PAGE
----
http://www.metacafe.com/watch/4899469

    Not in the Genes: Embryonic Electric Fields – Jonathan Wells – December 2011
    Excerpt: although the molecular components of individual sodium-potassium channels may be encoded in DNA sequences, the three-dimensional arrangement of those channels — which determines the form of the endogenous electric field — constitutes an independent source of information in the developing embryo.
    http://www.evolutionnews.org/2.....54071.html

    The Origin of Biological Information and the Higher Taxonomic Categories – Stephen Meyer
    “Neo-Darwinism seeks to explain the origin of new information, form, and structure as a result of selection acting on randomly arising variation at a very low level within the biological hierarchy, mainly, within the genetic text. Yet the major morphological innovations depend on a specificity of arrangement at a much higher level of the organizational hierarchy, a level that DNA alone does not determine. Yet if DNA is not wholly responsible for body plan morphogenesis, then DNA sequences can mutate indefinitely, without regard to realistic probabilistic limits, and still not produce a new body plan. Thus, the mechanism of natural selection acting on random mutations in DNA cannot in principle generate novel body plans, including those that first arose in the Cambrian explosion.”
    http://eyedesignbook.com/ch6/eyech6-append-d.html

    Stephen Meyer – Functional Proteins And Information For Body Plans – video
    http://www.metacafe.com/watch/4050681

    Dr. Stephen Meyer comments at the end of the preceding video,,,

    ‘Now one more problem as far as the generation of information. It turns out that you don’t only need information to build genes and proteins, it turns out to build Body-Plans you need higher levels of information; Higher order assembly instructions. DNA codes for the building of proteins, but proteins must be arranged into distinctive circuitry to form distinctive cell types. Cell types have to be arranged into tissues. Tissues have to be arranged into organs. Organs and tissues must be specifically arranged to generate whole new Body-Plans, distinctive arrangements of those body parts. We now know that DNA alone is not responsible for those higher orders of organization. DNA codes for proteins, but by itself it does insure that proteins, cell types, tissues, organs, will all be arranged in the body. And what that means is that the Body-Plan morphogenesis, as it is called, depends upon information that is not encoded on DNA. Which means you can mutate DNA indefinitely. 80 million years, 100 million years, til the cows come home. It doesn’t matter, because in the best case you are just going to find a new protein some place out there in that vast combinatorial sequence space. You are not, by mutating DNA alone, going to generate higher order structures that are necessary to building a body plan. So what we can conclude from that is that the neo-Darwinian mechanism is grossly inadequate to explain the origin of information necessary to build new genes and proteins, and it is also grossly inadequate to explain the origination of novel biological form.’ – Stephen Meyer – (excerpt taken from Meyer/Sternberg vs. Shermer/Prothero debate – 2009)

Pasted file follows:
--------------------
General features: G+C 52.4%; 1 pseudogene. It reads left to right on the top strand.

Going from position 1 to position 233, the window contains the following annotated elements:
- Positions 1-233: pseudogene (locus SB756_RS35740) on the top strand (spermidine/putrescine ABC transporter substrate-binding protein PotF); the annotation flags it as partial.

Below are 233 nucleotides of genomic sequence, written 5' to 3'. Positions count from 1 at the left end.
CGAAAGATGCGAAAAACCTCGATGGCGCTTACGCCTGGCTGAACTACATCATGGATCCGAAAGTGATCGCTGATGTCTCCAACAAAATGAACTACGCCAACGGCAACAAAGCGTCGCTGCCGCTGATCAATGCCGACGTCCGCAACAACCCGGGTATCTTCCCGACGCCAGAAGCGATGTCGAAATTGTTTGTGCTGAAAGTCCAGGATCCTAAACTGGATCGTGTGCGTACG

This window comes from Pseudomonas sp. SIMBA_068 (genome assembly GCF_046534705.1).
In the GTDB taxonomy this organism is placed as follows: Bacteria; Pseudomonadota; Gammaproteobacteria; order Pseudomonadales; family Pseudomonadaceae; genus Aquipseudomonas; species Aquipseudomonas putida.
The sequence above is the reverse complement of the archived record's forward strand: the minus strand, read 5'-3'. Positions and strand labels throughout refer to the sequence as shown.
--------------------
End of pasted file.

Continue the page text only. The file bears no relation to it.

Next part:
Myself, I actually believe that the highest level of information for body plans (phenotypes) is ‘non-local’ quantum information, which exist throughout the entirety of the cell, and which, though it may require molecules to be expressed in the cell, is not reducible to, nor producible by, the molecules of the cell.

    A few comments on ‘non-local’ ‘epigenetic’ information implicated in 3-D spatial organization of Body Plans:
    https://docs.google.com/document/pub?id=1iNy78O6ZpU8wpFIgkILi85TvhC9mSqzUSE_jzbksoHY

    Verse and Music:

    Psalm 139:13
    For you created my inmost being; you knit me together in my mother’s womb.

    High School Musical 2 – You are the music in me
    http://www.youtube.com/watch?v=IAXaQrh7m1o

  3. 3

    ba77, I’m not sure your observations are inconsistent with PaV’s comment.

    It sounds like the Arabidopsis thaliana’s situation is indeed an example of different phenotypic expression being driven by different expressions of what is essentially the same DNA. This is an interesting specific example that raises the question about pre-programming, environmental response, the very definition of what a “species” is, etc.